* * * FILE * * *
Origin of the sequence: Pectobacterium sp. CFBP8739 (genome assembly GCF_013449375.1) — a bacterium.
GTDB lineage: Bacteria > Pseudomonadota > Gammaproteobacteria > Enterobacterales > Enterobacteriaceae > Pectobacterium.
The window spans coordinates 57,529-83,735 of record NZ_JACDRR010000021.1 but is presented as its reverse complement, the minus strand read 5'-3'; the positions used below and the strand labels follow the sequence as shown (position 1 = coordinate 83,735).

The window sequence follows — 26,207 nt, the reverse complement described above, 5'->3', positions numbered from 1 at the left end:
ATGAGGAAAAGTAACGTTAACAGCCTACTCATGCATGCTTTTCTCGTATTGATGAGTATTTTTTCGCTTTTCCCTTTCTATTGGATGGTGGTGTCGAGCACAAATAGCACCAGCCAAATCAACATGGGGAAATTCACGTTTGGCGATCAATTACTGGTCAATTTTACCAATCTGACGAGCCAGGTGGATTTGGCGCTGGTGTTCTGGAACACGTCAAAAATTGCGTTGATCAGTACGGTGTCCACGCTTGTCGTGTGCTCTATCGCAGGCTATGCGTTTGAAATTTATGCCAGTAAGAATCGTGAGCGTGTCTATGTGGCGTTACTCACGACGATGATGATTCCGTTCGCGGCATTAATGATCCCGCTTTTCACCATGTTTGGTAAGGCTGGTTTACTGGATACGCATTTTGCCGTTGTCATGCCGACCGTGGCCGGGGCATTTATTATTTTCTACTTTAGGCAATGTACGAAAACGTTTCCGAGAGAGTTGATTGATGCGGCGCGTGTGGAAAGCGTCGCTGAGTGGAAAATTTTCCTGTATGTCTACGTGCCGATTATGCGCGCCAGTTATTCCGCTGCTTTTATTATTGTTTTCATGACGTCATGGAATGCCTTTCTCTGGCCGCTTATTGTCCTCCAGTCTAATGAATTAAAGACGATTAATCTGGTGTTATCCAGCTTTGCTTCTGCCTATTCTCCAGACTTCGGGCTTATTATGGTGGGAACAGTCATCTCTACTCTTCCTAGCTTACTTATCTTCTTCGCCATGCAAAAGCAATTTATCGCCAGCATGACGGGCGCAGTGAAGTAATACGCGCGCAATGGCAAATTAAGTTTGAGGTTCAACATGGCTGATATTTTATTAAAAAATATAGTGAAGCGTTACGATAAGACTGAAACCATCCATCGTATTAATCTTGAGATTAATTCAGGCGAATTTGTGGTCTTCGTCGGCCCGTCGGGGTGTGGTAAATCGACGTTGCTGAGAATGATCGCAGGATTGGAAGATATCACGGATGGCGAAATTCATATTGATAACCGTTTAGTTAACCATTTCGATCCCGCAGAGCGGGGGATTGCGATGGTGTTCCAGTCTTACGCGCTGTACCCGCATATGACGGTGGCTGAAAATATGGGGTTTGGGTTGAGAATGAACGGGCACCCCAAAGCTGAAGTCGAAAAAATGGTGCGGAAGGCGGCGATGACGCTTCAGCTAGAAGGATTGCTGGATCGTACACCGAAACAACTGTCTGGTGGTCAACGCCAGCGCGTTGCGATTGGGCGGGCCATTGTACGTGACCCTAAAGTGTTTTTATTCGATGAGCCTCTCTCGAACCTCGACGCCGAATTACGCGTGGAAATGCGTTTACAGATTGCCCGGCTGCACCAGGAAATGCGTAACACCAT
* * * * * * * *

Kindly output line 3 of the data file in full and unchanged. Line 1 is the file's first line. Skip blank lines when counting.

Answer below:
The window spans coordinates 57,529-83,735 of record NZ_JACDRR010000021.1 but is presented as its reverse complement, the minus strand read 5'-3'; the positions used below and the strand labels follow the sequence as shown (position 1 = coordinate 83,735).